BERLIN, June 9 (UPI) -- When U.S. President George W. Bush visits Europe for the last time in his presidential career this week, no demonstrators will line his path. It's not that Bush all of a sudden has become popular -- he simply is too lame of a duck to be worth the trouble.
As the battle to find his successor pins a black Democrat against a Euro-friendly conservative, Bush is saying farewell to Europe, a continent that won't shed a tear that the Texan's final term is over soon.
Bush's weeklong trip to the old continent begins Monday with an overnight stay in Slovenia, which currently holds the EU presidency. In the town of Brdo the president is meeting with EU leaders to discuss issues such as the nuclear conflict with Iran, much-needed support for the NATO mission in Afghanistan and the West's relations with Russia.
The president will lobby for a trans-Atlantic partnership that "promotes democracy, combats terror, prevents proliferation, and addresses global change and global trade effectively," national security adviser Stephen Hadley said ahead of the trip.
Bush still has a few allies in Europe: Of course, he is going to visit London, where Tony Blair stood by Bush's side in all his political failures, mainly the disastrous military campaign in Iraq. While Blair's successor, Gordon Brown, has distanced himself from Bush, that won't affect the farewell visit much.
And who would have thought that Paris would make for a pleasant final trip for Bush? Former President Jacques Chirac used to oppose Bush in all his political failures, mainly the disastrous military campaign in Iraq. Yet in current President Nicolas Sarkozy, Bush has one of the most pro-American leaders France has seen in decades. And in Italy, Silvio Berlusconi, an old Bush chum, is once again prime minister. It's probably Bush's personal wish that he is also meeting with a leader who uses more references to God in his daily work than the U.S. president: Pope Benedict XVI.
Bush is also visiting Belfast, but before he ventures there, Air Force One will touch down at Berlin-Tegel Airport Tuesday for a two-day visit to Meseberg, the German government's castle-turned-guest house north of Berlin.
During Bush's first visit to Germany in early 2002, ties between Berlin and Washington were quite close. Chancellor Gerhard Schroeder had promised Bush "unconditional solidarity" after the terrorist attacks of Sept. 11, 2001. Germany joined the U.S.-led war on terrorism by sending troops to Afghanistan. Just over a year later, however, German-U.S. ties took a turn for the worse. Together with Chirac and Russian President Vladimir Putin, Schroeder was one of the most outspoken opponents of the war in Iraq. Bush and Schroeder hardly spoke to each other in 2003 and 2004, and the U.S. president did not visit Germany.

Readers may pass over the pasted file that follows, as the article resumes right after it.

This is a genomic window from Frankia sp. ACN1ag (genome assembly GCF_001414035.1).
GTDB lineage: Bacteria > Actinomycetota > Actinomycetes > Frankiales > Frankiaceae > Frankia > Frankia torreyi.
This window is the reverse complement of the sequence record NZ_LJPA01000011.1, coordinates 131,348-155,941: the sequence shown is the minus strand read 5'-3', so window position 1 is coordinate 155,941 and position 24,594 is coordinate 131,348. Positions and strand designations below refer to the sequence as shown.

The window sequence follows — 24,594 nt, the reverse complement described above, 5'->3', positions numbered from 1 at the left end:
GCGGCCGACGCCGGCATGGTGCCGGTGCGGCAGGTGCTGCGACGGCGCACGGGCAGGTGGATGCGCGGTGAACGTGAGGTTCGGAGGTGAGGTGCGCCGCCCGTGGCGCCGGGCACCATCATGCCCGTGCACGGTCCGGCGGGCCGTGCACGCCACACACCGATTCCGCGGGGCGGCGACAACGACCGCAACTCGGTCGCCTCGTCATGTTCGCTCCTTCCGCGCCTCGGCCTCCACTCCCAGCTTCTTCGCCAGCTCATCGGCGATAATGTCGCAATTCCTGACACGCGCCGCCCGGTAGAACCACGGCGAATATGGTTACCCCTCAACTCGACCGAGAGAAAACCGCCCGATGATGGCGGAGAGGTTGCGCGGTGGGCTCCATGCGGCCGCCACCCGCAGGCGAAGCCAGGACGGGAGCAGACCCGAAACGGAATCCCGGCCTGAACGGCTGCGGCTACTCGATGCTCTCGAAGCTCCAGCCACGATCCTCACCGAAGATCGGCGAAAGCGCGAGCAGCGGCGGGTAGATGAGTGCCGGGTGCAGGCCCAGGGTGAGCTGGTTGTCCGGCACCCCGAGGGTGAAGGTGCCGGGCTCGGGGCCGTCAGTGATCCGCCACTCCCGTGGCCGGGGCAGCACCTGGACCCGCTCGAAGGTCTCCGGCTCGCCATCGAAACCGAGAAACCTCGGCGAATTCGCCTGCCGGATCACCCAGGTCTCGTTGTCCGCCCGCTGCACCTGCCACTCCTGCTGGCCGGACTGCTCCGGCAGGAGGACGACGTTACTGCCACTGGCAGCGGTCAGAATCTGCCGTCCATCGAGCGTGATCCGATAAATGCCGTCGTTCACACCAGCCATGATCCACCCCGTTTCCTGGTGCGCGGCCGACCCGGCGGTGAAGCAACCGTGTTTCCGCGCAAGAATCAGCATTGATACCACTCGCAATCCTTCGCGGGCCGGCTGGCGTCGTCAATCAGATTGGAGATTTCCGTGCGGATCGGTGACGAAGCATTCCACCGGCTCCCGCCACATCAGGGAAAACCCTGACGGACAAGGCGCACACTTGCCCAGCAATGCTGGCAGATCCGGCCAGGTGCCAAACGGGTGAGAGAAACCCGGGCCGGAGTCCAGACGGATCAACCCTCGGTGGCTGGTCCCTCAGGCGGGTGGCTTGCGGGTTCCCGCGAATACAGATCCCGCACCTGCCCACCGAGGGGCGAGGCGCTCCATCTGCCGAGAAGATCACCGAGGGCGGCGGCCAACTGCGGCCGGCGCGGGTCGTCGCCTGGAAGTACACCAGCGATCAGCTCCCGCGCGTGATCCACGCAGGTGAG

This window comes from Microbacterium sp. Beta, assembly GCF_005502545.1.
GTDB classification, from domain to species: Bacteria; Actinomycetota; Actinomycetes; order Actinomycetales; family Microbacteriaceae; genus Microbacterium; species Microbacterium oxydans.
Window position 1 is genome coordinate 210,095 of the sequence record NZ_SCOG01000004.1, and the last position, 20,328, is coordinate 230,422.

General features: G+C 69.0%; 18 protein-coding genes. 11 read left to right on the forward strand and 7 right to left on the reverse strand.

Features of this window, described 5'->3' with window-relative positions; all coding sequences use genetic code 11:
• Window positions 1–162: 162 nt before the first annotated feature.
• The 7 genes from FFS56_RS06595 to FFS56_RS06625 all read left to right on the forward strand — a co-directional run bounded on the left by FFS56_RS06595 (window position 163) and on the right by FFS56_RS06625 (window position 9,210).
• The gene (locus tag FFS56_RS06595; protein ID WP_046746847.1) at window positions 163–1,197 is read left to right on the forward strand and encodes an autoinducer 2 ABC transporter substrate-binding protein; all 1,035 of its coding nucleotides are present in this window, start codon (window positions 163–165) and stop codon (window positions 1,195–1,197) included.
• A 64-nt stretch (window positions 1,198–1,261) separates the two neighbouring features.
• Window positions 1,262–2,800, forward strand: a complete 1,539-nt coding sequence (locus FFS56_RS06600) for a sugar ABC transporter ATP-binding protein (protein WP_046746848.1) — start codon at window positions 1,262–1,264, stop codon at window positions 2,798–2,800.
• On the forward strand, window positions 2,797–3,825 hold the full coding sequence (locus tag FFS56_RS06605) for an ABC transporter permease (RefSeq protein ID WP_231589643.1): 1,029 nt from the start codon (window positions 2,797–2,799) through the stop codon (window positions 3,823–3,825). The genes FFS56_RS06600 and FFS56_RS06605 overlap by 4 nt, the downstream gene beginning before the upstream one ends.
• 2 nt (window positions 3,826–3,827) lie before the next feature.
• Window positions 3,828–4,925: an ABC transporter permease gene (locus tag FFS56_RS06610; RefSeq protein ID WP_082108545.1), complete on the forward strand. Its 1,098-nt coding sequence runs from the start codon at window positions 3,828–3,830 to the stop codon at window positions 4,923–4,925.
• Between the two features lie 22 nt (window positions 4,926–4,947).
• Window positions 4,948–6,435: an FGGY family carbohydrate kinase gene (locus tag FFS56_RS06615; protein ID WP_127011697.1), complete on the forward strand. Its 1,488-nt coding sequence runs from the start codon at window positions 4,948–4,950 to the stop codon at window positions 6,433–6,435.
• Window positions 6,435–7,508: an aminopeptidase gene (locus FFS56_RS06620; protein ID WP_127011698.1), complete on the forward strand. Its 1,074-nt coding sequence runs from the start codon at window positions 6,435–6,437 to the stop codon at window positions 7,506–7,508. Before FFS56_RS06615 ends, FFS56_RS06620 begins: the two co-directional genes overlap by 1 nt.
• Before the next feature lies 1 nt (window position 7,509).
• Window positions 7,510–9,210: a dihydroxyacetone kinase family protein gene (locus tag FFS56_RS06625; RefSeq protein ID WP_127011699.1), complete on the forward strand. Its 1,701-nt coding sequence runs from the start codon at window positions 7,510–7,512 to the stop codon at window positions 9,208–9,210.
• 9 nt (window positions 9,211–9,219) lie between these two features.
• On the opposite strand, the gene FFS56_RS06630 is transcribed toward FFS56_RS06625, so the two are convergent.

Things improved slightly during Bush's second term, mainly because the U.S. president -- busy managing the Iraq disaster -- was in urgent need of support from governments Secretary of State Donald Rumsfeld once bashed as "Old Europe."
In a major visit to Mainz in western Germany, Bush and Schroeder tried to mend ties, but it was soon clear that only a different leader in Berlin would be able to open a new chapter in the countries' relations.
That new leader was elected in late 2005, and Chancellor Angela Merkel has since improved ties with Washington. Bush speaks fondly of Merkel and invited her to his country retreat in Crawford, Texas.
He also gave her a surprise back rub during the Group of Eight summit in St. Petersburg, prompting Merkel to grimace in agony. A year later, at the G8 summit in Heiligendamm, Bush sipped an alcohol-free beer with Merkel on the terrace of the 18th century spa resort, after the German chancellor had convinced Bush to agree to harsher climate protection language. At least officially, however, even Merkel wasn't able to quite warm up to Bush: It's still a political tightrope walk to ally yourself with the hugely unpopular U.S. president, even if you may want to.
Yet Bush's current trip, which coincides with the 60th anniversary of the Marshall Plan and the Berlin Airlift (U.S.-led measures that helped Germany attain prosperity and placed it firmly within NATO), won't draw mass demonstrations as in Mainz and Heiligendamm. Germany, and Europe as a whole, has moved on.
European governments are desperately hoping for Sen. Barack Obama, D-Ill., to replace the Texan, and even Sen. John McCain, R-Ariz., who has extensive ties with European politicians, would be seen as a drastic improvement for EU-U.S. ties, even if that may mean Europeans would have to do more to secure Afghanistan and help solve other conflicts all over the world.
Europe shouldn't forget one thing, though: Despite the president's many political errors, Bush-bashing in Europe has also served to disguise the EU's own failures. Soon, Europe will be free of Bush, but also will be asked to do more, and better.